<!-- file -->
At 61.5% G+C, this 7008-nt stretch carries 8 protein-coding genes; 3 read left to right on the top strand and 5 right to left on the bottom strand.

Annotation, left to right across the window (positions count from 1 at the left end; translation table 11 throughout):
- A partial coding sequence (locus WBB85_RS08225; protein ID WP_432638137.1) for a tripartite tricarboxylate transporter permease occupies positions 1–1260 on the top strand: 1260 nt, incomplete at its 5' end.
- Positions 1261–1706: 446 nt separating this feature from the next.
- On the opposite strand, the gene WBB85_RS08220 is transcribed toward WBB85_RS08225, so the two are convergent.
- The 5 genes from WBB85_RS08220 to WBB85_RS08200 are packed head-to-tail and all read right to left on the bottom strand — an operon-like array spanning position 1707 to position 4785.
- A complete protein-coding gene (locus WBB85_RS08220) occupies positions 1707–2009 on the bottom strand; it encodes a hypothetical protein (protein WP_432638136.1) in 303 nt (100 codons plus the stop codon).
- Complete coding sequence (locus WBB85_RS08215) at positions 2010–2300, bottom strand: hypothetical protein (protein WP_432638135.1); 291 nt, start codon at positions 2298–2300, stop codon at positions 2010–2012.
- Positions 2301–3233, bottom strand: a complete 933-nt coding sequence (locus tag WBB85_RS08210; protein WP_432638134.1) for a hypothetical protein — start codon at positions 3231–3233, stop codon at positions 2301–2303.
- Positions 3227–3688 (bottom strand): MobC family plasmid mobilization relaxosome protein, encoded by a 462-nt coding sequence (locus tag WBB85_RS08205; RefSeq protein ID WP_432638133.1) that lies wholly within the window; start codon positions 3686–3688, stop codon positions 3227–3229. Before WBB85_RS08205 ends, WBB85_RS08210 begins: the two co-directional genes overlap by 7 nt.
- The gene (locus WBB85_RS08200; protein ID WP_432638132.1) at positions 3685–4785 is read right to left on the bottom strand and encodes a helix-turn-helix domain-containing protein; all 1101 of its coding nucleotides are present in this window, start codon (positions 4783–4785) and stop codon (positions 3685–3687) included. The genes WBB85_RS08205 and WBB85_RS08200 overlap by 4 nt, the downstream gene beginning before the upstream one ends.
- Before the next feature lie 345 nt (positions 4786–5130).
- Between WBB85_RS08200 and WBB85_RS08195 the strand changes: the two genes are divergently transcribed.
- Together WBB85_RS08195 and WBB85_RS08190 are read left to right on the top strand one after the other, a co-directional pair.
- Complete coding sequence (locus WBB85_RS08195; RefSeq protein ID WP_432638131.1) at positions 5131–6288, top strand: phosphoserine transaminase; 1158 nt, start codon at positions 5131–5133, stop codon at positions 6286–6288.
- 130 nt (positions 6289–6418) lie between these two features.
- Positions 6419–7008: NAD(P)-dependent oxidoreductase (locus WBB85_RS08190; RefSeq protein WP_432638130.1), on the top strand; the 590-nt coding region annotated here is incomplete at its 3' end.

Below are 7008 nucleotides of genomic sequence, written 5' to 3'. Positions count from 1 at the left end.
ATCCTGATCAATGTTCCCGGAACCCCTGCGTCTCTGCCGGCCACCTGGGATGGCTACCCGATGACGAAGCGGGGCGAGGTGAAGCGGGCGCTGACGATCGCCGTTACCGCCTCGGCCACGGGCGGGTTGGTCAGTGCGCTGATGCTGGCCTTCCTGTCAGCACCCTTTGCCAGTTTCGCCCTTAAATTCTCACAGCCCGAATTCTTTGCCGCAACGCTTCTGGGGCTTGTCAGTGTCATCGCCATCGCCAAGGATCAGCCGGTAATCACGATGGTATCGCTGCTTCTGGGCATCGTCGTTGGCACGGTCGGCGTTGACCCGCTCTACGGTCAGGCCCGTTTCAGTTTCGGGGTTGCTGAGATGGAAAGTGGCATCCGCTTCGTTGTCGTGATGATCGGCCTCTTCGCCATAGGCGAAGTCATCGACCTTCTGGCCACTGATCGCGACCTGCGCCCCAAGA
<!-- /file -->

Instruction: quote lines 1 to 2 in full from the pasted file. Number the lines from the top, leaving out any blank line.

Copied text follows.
At 61.5% G+C, this 7008-nt stretch carries 8 protein-coding genes; 3 read left to right on the top strand and 5 right to left on the bottom strand.

Annotation, left to right across the window (positions count from 1 at the left end; translation table 11 throughout):